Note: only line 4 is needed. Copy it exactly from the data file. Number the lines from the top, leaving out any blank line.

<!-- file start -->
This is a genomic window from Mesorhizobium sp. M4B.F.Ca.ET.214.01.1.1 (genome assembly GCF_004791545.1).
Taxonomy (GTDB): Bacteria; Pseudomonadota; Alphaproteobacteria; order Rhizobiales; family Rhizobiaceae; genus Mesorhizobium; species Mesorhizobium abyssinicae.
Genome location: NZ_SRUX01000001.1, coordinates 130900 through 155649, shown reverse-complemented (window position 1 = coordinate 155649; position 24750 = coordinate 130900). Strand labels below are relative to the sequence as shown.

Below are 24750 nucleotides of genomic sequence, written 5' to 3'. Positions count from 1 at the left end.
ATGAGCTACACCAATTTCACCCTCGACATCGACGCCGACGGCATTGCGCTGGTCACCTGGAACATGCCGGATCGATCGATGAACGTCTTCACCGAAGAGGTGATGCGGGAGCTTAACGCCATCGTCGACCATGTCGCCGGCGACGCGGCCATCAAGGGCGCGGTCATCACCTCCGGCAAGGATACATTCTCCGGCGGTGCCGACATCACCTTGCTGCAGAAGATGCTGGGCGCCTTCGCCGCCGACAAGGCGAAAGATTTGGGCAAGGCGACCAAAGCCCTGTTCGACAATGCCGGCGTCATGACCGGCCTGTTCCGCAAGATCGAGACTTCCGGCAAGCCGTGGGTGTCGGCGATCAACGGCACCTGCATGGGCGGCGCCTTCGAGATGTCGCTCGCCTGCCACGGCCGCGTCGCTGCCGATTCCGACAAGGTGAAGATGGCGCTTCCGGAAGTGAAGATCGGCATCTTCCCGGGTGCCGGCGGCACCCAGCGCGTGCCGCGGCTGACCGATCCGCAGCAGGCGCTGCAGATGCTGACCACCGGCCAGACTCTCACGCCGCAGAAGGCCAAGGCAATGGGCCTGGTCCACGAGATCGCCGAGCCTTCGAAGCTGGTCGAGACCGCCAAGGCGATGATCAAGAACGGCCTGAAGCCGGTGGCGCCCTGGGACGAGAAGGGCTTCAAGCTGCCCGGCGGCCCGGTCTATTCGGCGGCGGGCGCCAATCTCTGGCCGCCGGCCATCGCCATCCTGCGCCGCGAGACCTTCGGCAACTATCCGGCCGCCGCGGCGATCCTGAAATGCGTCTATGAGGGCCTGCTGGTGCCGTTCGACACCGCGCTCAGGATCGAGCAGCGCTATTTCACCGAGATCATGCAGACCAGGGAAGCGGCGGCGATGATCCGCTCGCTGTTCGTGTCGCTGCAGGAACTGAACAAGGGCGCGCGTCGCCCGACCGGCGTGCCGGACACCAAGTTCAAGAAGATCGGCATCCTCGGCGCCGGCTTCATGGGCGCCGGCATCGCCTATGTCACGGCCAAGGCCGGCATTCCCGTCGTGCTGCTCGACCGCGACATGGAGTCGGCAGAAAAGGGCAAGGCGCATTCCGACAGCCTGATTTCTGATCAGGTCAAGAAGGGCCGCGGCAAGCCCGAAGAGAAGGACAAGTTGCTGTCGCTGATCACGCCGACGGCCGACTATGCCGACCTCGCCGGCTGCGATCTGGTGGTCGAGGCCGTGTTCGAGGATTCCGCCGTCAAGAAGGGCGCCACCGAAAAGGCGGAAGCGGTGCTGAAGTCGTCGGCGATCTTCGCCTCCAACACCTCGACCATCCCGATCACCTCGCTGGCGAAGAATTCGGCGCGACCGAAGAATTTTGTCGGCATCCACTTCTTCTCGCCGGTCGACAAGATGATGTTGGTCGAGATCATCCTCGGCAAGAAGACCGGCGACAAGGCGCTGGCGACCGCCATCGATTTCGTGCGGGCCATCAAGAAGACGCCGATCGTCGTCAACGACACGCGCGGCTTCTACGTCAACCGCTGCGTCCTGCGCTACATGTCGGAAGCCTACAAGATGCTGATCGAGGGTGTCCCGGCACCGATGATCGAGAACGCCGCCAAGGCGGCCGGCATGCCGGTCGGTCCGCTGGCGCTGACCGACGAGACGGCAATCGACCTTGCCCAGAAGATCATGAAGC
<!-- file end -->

Below are 24750 nucleotides of genomic sequence, written 5' to 3'. Positions count from 1 at the left end.